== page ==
Yesterday I found out Nick Cardy
passed away at the age of 93. There have been several deaths of older comics pros in the last few years, but I have to tell you, this one hit especially hard
Cardy was a very talented artist, both on interiors and covers. He was also the reason this blog
. For he was the artist who hooked me on DC Comics
, and thus onto comics in general
Sure, there were other Late Silver/Early Bronze Age
) DC favorites like Neal Adams
, Gil Kane
, Dick Giordano
, or the Curt Swan/Murphy Anderson
team, some of whose styles I may have even liked better than Cardy. But in terms of addicting me
to DC comics during that period, nobody, even Adams, did it better than Nick. And you can bet I was far from alone
in that opinion, especially among old DC fans who are in their late 30's or older. If you couldn't resist checking out a DC comic in the early 70's, odds are it was because it had a cover drawn by him.
Cardy's covers were irresistible
, often depicting their protagonists in unique, seeming Kobayashi Maru
situations, all beautifully staged
. They made you wonder "How are they going to get out of this
one?" while making you care
enough to take a look inside and find out.
You see, my earliest experience with reading DC Comics came from visits to my aunts' and uncles' houses
. I was too young to actually buy any comics myself, and my family was struggling to make ends meet at times. So when we visited our relatives, I often made a beeline straight for their comics stash and lost myself in it. Unfortunately, some of those aforementioned aunts and uncles are no longer alive, so remembering reading those comics has the added bonus reminding me of happier times with them
Here are some of the covers (and, in some cases, accompanying interiors), with which Nick Cardy owned me, body and soul, as a young boy. My one rule: I'm keeping things honest by limiting the comics shown to my actual childhood expriences
, way before Google
or the Grand Comics Database
or whatever could fill in the blanks. With some of these I've only seen the covers, either through in-house ads or through seeing the covers at my local grocery store or drugstore. But I'm including them anyway because they made me crave the interior stories, too, even if I never got to satisfy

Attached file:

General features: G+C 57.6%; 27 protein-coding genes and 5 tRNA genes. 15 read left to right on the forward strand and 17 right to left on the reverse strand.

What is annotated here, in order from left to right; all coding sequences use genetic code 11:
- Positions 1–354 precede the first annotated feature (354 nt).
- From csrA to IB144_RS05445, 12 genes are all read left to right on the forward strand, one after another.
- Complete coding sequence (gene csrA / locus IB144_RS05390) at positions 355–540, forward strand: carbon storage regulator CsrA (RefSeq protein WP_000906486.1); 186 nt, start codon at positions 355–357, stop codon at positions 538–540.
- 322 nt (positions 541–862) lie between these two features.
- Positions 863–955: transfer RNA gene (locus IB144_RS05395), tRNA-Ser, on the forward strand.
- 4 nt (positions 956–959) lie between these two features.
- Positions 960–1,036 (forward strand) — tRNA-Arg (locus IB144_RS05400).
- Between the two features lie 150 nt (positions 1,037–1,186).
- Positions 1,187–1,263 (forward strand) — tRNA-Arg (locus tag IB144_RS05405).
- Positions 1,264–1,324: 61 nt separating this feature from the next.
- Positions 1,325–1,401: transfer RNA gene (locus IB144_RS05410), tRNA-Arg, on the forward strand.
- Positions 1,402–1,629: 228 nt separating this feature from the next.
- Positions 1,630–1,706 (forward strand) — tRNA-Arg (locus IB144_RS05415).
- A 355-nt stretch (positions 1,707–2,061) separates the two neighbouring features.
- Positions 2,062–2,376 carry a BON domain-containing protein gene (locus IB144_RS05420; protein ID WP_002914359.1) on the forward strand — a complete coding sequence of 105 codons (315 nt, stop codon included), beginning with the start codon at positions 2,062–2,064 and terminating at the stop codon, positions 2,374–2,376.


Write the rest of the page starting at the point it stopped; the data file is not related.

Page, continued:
Let's start with my first
Cardy memory: His Aquaman
(Confession: My Cardy-era Aquaman solo series exposure was more limited
when I was a kid. Brian Snell
has some more tasty Cardy Aquaman covers I found out about in my adulthood, which you can see if you click here
But where Cardy really
addicted me was on Teen Titans
, where he illustrated both the covers and
most of the interiors. He really started hitting his stride around this issue
And it only got better
Cardy's art was versatile enough to also thrive in a wide variety of other non-superhero genres (yes, DC and Marvel actually had other genres back in the day, believe it or not), including romance....
And then there's Cardy's work on my favorite hero, Superman
True, Cardy never drew any Superman solo stories
that I can think of. In fact, the only interior art I can recall Cardy doing of the Man Of Steel may have been his cameo
in this Titans issue.
But his Superman covers
, on the other hand?
Here's the first comic book that I bought with my own money
. With a Cardy cover. Of course.
Here are some more
seductive Cardy Superman covers.
But the Man Of Steel's solo adventures weren't the only Superman-related comics where Cardy's covers shined. There were also his team adventures, both as an adult.....
....and as a teenager.
There were also the Cardy covers with Superman's best friends....
...and even his own son.
Thank you for hooking me all those years ago, Mr. Cardy! You WILL be missed.